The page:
We're adding JSON output to an existing API that outputs XML, to make MobileHTML integration much easier. However, our developer has queried the use of @attributes appearing in the JSON output.

Our original XML looks like:

    <marker id="11906" latitude="52.226578"

and so the JSON comes out as:


Our developer has stated:

"Although '@attributes' is legal JSON, it seems to break dot notation, so I can't call data.@attributes. I can call data['@attributes'], so there's a workaround, but it seems safer just to avoid the @-symbol, unless there's a good reason for it."

The XML->JSON(P) conversion is done using:

$xmlObject = simplexml_load_string ($data);
$data = json_encode ($xmlObject);

I want to make our API as easy-to-integrate as possible, and therefore to use standard stuff where possible. But we're using the native PHP json_encode function, so I'd be surprised if it's doing something non-standard.

Is use of @attributes non-standard? Is this basically just the problem that our API is a bit broken in terms of using <marker id..> rather than <marker><id> ?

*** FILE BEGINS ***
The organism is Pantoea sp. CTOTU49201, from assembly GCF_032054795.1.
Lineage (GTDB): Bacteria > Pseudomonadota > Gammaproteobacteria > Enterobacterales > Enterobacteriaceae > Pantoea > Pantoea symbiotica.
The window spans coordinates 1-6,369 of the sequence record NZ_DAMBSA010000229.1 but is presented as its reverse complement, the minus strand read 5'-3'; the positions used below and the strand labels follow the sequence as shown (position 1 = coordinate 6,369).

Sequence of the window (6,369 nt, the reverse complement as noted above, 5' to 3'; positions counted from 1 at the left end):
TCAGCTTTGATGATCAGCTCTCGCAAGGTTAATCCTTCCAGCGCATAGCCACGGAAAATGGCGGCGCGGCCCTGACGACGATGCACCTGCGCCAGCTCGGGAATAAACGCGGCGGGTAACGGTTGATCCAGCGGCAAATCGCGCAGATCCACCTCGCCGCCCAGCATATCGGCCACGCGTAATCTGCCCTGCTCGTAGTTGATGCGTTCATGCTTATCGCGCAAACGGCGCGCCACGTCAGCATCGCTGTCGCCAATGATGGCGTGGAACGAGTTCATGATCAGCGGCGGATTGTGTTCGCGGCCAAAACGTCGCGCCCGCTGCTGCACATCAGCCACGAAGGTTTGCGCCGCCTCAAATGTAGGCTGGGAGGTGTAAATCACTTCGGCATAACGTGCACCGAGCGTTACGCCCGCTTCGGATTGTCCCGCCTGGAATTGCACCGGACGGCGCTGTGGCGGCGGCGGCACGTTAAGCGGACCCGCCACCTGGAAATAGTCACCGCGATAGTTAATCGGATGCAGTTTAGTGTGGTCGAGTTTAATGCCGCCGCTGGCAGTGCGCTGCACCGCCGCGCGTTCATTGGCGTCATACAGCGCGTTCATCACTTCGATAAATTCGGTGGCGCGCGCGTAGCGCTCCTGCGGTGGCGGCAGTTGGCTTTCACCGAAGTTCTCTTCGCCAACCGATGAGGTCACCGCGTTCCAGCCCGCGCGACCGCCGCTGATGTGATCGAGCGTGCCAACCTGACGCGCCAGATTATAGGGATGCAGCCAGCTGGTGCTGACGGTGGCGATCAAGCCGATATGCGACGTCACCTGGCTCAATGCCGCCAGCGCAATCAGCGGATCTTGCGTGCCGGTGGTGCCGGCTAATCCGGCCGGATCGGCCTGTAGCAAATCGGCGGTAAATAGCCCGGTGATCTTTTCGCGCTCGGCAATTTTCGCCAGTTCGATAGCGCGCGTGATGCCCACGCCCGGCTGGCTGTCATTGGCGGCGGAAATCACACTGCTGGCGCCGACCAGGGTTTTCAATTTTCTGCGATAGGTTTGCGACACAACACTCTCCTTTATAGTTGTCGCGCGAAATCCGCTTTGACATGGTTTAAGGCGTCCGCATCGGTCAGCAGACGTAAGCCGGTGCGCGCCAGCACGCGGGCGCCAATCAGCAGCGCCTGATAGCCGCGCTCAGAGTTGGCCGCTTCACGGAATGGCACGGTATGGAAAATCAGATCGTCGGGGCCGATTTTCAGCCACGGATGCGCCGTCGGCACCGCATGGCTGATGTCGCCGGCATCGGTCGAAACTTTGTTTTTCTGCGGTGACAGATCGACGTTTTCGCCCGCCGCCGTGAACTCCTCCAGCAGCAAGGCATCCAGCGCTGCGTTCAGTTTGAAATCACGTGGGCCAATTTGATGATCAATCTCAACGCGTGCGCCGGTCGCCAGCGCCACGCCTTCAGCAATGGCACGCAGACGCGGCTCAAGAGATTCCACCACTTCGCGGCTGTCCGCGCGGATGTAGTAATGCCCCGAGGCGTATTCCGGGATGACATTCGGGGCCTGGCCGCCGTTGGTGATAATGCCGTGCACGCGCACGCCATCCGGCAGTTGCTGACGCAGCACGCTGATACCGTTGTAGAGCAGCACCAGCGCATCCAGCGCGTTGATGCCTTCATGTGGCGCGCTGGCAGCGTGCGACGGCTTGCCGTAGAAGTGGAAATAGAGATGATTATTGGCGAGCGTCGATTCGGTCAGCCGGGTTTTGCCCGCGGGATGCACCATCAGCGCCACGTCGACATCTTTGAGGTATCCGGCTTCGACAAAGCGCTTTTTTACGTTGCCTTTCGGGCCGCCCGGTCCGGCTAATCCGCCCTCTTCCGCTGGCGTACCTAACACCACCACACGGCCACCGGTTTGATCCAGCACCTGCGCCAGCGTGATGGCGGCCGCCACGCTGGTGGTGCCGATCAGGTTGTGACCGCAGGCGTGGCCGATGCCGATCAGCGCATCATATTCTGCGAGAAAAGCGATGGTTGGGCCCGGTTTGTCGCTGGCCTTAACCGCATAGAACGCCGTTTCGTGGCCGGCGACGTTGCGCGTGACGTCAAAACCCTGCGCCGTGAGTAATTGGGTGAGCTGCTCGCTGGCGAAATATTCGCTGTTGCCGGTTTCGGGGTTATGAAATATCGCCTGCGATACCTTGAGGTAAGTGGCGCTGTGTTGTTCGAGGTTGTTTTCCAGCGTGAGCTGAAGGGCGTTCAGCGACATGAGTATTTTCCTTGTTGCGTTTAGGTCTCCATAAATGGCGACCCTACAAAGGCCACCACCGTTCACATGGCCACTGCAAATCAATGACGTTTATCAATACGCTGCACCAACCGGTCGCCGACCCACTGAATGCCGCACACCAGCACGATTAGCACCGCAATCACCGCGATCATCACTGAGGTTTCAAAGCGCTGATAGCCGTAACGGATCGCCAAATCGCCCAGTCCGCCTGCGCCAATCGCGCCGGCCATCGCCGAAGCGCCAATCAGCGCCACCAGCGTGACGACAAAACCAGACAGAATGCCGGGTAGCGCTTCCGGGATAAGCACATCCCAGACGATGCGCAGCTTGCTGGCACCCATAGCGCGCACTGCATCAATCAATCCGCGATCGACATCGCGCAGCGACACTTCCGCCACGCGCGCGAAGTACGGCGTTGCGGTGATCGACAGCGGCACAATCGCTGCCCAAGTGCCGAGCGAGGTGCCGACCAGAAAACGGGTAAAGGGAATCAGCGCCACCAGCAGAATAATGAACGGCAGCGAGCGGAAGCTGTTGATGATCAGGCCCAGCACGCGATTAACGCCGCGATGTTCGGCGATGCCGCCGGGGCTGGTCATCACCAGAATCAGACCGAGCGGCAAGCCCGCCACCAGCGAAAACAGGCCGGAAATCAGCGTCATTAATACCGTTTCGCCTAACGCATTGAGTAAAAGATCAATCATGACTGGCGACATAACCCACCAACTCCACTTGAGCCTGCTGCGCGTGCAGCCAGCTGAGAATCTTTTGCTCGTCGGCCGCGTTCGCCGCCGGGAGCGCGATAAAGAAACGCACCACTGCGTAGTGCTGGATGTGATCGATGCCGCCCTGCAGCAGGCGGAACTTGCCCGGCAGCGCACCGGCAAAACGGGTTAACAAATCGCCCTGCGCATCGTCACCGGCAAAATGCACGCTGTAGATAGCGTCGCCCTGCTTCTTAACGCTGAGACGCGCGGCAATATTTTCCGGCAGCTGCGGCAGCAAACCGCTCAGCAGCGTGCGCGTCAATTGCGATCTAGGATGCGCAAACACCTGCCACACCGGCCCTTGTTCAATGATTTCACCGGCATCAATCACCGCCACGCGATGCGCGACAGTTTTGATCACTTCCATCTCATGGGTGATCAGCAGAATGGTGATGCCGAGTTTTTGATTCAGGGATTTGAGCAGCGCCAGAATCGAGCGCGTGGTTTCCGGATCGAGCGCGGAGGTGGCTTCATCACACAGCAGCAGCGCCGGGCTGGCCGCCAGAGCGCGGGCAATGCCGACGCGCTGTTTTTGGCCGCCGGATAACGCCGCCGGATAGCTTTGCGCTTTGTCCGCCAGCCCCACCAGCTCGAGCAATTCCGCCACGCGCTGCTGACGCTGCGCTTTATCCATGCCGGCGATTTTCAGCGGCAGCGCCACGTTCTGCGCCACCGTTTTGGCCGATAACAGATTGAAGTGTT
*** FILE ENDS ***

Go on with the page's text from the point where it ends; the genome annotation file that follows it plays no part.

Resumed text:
The JSON standard only specifies what is and isn't valid; it doesn't set convention. There's nothing inherently wrong with using property names which aren't valid Javascript identifiers.

However, as your developer points out, this does make it slightly more awkward to use the result in JS, as it makes it impossible to use dot notation. On the gripping hand, using attributes for simple content is usually seen as "good XML" and you're using using default, built-in tools to convert from XML to JSON. I'd tend to consider that a good enough reason to leave it as it is.

If it were me, I'd look at how difficult it would be to implement a custom XML -> JSON converter. If it's simple and straightforward, go that route and avoid @attribute (it will also likely make your JSON smaller and simpler). If it's too much hassle, however, missing out on dot notation isn't the end of the world. At worst, var attr = data.marker["@attributes"]; will get around the issue.

  • 2
    The simplexml_load_string function pretty much has to use an invalid identifier for the XML attributes. Any valid Javascript identifier that it chose would also be a valid XML element name, and therefore possible to encounter in the XML that it's translating into a Javascript object. The function needs to group the attributes somewhere where they can't interfere with the child elements. – Rob Kennedy May 10 '11 at 23:09
  • @Rob — Excellent point, forgot to mention that. That's why a custom converter could work around the issue (you can manually pick names that don't conflict), but a universal one can't. – Ben Blank May 10 '11 at 23:23

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